I have postcards written by my grandmother in the early 1900's. The handwriting is a bit difficult to decipher but worth the trouble, as it gives a clue to what mattered to her. Who visited, what gifts she received at Christmas, what was served at a special dinner. These are the kinds of details that are precious gems when writing from life. Because our memories can't be trusted. But letters, diary entries, and photographs can keep the accurate record of daily activities. Even a grocery list from 50 years ago can be a valuable resource.
Gone are the days when people communicated via letter. Unless you have a son or daughter at boot camp, that is. So this topic gives me an excuse to share some precious letters that arrived at my house this week. They're from my 18 year old son who's been at Marine boot camp in San Diego for 3 weeks. Each segment tells a little story:
Dear Mom and Dad,
"I have only wondered why I am here a few times, and only on certain hours of really bad days. Overall it isn't super duper bad. Today we got haircuts, and the barbers are super angry Italians who have no idea how hard they are pressing that razor against the heads of recruits."
"Today we practiced drill with rifles and it was pretty sweet, but holding an 8 pound gun right in front of you for an hour is super exhausting."
"I have yet to be IT'd, which is where a drill instructor takes you aside and makes you do pushups/situps/jumping jacks and running in place while he is yelling at you and making you shout things."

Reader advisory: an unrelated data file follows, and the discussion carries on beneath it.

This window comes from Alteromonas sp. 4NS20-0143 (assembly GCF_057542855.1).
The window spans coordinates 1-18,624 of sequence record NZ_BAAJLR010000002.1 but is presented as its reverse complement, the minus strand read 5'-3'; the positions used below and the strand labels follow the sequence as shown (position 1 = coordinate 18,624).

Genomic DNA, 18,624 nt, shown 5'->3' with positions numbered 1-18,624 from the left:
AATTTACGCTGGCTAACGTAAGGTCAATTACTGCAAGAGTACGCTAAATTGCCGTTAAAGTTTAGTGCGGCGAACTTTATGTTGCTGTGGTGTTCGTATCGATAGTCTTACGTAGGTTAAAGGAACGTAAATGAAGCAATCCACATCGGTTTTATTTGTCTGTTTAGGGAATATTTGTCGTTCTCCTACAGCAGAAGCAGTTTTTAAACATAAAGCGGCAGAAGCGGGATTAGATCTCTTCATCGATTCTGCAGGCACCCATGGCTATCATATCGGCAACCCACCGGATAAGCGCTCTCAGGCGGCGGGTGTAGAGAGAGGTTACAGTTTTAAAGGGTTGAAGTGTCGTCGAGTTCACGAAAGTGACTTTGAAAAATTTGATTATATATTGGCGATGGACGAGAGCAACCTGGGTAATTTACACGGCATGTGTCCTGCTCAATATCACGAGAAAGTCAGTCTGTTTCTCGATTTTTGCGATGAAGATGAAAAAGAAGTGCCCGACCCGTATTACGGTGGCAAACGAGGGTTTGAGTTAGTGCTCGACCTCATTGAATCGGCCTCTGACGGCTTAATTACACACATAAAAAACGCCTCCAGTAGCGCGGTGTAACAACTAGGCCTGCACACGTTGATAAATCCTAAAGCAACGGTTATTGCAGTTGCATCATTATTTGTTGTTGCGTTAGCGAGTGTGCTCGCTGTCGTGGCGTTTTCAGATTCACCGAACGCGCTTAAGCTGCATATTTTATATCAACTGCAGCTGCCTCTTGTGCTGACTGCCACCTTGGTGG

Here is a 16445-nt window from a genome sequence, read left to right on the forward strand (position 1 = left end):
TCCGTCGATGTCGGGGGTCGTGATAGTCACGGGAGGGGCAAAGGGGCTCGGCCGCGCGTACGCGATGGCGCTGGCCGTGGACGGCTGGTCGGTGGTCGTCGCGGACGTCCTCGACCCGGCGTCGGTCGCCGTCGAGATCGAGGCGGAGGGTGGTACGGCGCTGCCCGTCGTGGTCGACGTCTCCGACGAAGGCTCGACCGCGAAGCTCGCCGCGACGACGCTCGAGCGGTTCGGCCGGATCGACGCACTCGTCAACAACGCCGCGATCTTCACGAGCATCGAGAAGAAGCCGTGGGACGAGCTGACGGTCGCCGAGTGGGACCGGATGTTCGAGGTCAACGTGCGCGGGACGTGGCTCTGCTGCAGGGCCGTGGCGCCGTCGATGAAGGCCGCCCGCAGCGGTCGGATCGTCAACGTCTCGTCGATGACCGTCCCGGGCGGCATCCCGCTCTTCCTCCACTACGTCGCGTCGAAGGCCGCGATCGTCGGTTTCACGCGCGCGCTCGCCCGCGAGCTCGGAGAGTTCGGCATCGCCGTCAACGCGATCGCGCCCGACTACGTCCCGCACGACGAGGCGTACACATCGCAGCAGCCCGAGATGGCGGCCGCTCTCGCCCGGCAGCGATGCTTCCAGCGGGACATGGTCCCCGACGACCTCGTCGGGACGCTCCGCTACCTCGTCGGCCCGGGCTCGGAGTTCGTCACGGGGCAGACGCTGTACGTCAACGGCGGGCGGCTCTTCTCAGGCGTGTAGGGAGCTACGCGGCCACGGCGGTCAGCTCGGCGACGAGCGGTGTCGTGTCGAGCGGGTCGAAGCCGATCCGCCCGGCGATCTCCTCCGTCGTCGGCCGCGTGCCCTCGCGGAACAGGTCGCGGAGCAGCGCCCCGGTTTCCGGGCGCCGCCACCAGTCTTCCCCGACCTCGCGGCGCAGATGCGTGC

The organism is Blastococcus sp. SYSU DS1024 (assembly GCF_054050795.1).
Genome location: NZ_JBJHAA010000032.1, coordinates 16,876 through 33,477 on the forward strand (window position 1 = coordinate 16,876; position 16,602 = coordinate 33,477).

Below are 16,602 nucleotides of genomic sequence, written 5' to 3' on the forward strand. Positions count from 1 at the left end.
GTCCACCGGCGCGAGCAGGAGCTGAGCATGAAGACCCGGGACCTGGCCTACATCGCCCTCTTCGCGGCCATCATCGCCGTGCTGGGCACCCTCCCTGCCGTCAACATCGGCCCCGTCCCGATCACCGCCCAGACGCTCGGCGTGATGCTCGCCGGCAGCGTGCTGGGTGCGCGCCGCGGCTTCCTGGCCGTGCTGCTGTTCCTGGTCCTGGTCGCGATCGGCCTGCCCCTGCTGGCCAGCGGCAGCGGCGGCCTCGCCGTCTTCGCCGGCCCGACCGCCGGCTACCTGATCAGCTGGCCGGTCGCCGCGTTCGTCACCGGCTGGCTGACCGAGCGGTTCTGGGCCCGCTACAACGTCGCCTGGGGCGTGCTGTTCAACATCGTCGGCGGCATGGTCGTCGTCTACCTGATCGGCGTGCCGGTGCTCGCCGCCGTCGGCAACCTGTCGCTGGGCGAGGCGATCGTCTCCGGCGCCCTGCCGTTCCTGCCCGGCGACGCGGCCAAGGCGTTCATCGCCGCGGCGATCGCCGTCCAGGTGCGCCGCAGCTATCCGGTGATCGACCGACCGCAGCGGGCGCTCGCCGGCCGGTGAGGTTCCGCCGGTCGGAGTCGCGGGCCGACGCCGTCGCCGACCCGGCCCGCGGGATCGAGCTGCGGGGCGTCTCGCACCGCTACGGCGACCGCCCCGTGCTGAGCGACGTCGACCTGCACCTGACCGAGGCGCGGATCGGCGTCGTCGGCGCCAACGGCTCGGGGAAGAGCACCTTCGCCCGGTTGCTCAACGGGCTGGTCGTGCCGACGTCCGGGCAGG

"DI's hate whistling more than Mom does. Getting caught whistling is like condemning yourself to only eating steamed carrots for time and all eternity."
"The one thing I will look forward to when I get home other than the lack of swearing, abundance of females, no more group showers and eating a Snickers, is taking my time while eating and not getting shouted at while eating."
From these letters, I'm getting a picture of what it's like for him at Camp Pendleton. Sometimes I wish email and cell phones had never been invented. It's convenient and cheap sure, but it has turned letter-writing into a rare thing indeed.
Another letter came today! Here are more excerpts from Recruit Gowen:
Dear Mom and Dad,
"Who would have guessed that drill instructors say 'heinous'. I don't even know how to spell that word." (Yes, he did spell it correctly!)
"Grandma's house is great and I love it here. (When he was preparing to leave, I couldn't say 'boot camp' so I said he was leaving for 'Grandma's house.') I get to drink apple juice every day and I get pudding almost every day. I sure wish that I had eaten a Snickers before I left because I have wanted one since Day 1, so don't forget to bring one to my graduation."
"I decided that my last letter lacked stories and adventure, so I will tell you about my adventures today. I spit up blood, did push ups on a red ant hill, learned about Marine Corps history, ate pudding and did drills. One of the best times was when a few of us recruits were cleaning outside, then a DI jumped through an open window to tell us that we were moving too slow."
I'll admit I had tons of anxiety about my youngest boy going to Marine Boot Camp (which is why I called it 'Grandma's house') but after getting these letters, I am comforted and even entertained. I know he's doing well. And the letters he gets from home will keep him going strong.
This post brought to you by the proud parent of a U.S. Marine